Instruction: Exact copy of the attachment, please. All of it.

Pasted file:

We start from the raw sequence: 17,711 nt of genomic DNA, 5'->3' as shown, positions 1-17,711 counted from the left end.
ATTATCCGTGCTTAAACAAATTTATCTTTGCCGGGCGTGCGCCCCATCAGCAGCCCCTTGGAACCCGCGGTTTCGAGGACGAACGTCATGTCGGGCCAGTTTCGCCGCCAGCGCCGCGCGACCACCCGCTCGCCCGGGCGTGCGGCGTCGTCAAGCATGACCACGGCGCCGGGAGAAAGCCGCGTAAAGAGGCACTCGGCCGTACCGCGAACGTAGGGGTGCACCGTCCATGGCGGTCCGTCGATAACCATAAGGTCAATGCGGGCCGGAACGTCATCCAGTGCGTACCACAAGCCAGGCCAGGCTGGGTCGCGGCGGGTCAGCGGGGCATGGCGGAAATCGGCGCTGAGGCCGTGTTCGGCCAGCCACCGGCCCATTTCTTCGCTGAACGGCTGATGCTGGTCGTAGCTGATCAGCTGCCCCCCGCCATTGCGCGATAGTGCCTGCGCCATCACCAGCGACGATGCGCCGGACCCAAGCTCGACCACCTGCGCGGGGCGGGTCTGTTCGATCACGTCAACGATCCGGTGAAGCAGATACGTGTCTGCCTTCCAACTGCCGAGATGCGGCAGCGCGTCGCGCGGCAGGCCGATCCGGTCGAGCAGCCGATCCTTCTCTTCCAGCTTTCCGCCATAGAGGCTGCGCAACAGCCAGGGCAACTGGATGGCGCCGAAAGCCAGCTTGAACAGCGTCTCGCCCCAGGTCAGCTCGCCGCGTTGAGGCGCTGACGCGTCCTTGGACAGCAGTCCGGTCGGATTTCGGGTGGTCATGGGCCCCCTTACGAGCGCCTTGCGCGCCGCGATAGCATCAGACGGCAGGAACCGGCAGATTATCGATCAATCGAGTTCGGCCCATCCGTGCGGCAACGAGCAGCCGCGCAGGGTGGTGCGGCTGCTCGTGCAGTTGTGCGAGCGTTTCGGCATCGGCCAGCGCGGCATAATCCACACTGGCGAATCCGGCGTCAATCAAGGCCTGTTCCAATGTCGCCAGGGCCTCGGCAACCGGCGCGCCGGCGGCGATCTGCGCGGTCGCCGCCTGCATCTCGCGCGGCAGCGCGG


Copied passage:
We start from the raw sequence: 17,711 nt of genomic DNA, 5'->3' as shown, positions 1-17,711 counted from the left end.
ATTATCCGTGCTTAAACAAATTTATCTTTGCCGGGCGTGCGCCCCATCAGCAGCCCCTTGGAACCCGCGGTTTCGAGGACGAACGTCATGTCGGGCCAGTTTCGCCGCCAGCGCCGCGCGACCACCCGCTCGCCCGGGCGTGCGGCGTCGTCAAGCATGACCACGGCGCCGGGAGAAAGCCGCGTAAAGAGGCACTCGGCCGTACCGCGAACGTAGGGGTGCACCGTCCATGGCGGTCCGTCGATAACCATAAGGTCAATGCGGGCCGGAACGTCATCCAGTGCGTACCACAAGCCAGGCCAGGCTGGGTCGCGGCGGGTCAGCGGGGCATGGCGGAAATCGGCGCTGAGGCCGTGTTCGGCCAGCCACCGGCCCATTTCTTCGCTGAACGGCTGATGCTGGTCGTAGCTGATCAGCTGCCCCCCGCCATTGCGCGATAGTGCCTGCGCCATCACCAGCGACGATGCGCCGGACCCAAGCTCGACCACCTGCGCGGGGCGGGTCTGTTCGATCACGTCAACGATCCGGTGAAGCAGATACGTGTCTGCCTTCCAACTGCCGAGATGCGGCAGCGCGTCGCGCGGCAGGCCGATCCGGTCGAGCAGCCGATCCTTCTCTTCCAGCTTTCCGCCATAGAGGCTGCGCAACAGCCAGGGCAACTGGATGGCGCCGAAAGCCAGCTTGAACAGCGTCTCGCCCCAGGTCAGCTCGCCGCGTTGAGGCGCTGACGCGTCCTTGGACAGCAGTCCGGTCGGATTTCGGGTGGTCATGGGCCCCCTTACGAGCGCCTTGCGCGCCGCGATAGCATCAGACGGCAGGAACCGGCAGATTATCGATCAATCGAGTTCGGCCCATCCGTGCGGCAACGAGCAGCCGCGCAGGGTGGTGCGGCTGCTCGTGCAGTTGTGCGAGCGTTTCGGCATCGGCCAGCGCGGCATAATCCACACTGGCGAATCCGGCGTCAATCAAGGCCTGTTCCAATGTCGCCAGGGCCTCGGCAACCGGCGCGCCGGCGGCGATCTGCGCGGTCGCCGCCTGCATCTCGCGCGGCAGCGCGG